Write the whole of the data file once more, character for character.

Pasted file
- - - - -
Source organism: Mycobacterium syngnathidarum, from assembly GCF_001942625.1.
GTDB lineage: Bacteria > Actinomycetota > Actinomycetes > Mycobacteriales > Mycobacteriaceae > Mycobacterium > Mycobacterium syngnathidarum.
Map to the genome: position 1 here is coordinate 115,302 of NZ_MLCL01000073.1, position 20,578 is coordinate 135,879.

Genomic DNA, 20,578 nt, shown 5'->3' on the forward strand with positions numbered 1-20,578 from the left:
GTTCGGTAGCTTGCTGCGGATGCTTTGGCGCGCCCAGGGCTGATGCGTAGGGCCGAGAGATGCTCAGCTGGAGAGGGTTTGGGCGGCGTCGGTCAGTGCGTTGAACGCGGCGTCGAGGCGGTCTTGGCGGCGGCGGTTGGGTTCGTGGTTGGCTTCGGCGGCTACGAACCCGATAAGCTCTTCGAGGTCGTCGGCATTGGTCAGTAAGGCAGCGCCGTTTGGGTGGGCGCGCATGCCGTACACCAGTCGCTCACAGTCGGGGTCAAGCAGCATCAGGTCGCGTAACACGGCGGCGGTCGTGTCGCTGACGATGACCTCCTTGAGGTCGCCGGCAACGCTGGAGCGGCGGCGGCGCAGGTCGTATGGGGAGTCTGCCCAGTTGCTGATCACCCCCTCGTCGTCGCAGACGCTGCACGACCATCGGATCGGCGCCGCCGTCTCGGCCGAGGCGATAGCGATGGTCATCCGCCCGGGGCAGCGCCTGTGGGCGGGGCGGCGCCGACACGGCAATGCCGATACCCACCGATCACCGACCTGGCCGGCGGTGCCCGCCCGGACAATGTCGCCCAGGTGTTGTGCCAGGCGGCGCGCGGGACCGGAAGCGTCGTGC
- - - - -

Source organism: Mycobacterium syngnathidarum, from assembly GCF_001942625.1.
GTDB lineage: Bacteria > Actinomycetota > Actinomycetes > Mycobacteriales > Mycobacteriaceae > Mycobacterium > Mycobacterium syngnathidarum.
Map to the genome: position 1 here is coordinate 115,302 of NZ_MLCL01000073.1, position 20,578 is coordinate 135,879.

Genomic DNA, 20,578 nt, shown 5'->3' on the forward strand with positions numbered 1-20,578 from the left:
GTTCGGTAGCTTGCTGCGGATGCTTTGGCGCGCCCAGGGCTGATGCGTAGGGCCGAGAGATGCTCAGCTGGAGAGGGTTTGGGCGGCGTCGGTCAGTGCGTTGAACGCGGCGTCGAGGCGGTCTTGGCGGCGGCGGTTGGGTTCGTGGTTGGCTTCGGCGGCTACGAACCCGATAAGCTCTTCGAGGTCGTCGGCATTGGTCAGTAAGGCAGCGCCGTTTGGGTGGGCGCGCATGCCGTACACCAGTCGCTCACAGTCGGGGTCAAGCAGCATCAGGTCGCGTAACACGGCGGCGGTCGTGTCGCTGACGATGACCTCCTTGAGGTCGCCGGCAACGCTGGAGCGGCGGCGGCGCAGGTCGTATGGGGAGTCTGCCCAGTTGCTGATCACCCCCTCGTCGTCGCAGACGCTGCACGACCATCGGATCGGCGCCGCCGTCTCGGCCGAGGCGATAGCGATGGTCATCCGCCCGGGGCAGCGCCTGTGGGCGGGGCGGCGCCGACACGGCAATGCCGATACCCACCGATCACCGACCTGGCCGGCGGTGCCCGCCCGGACAATGTCGCCCAGGTGTTGTGCCAGGCGGCGCGCGGGACCGGAAGCGTCGTGC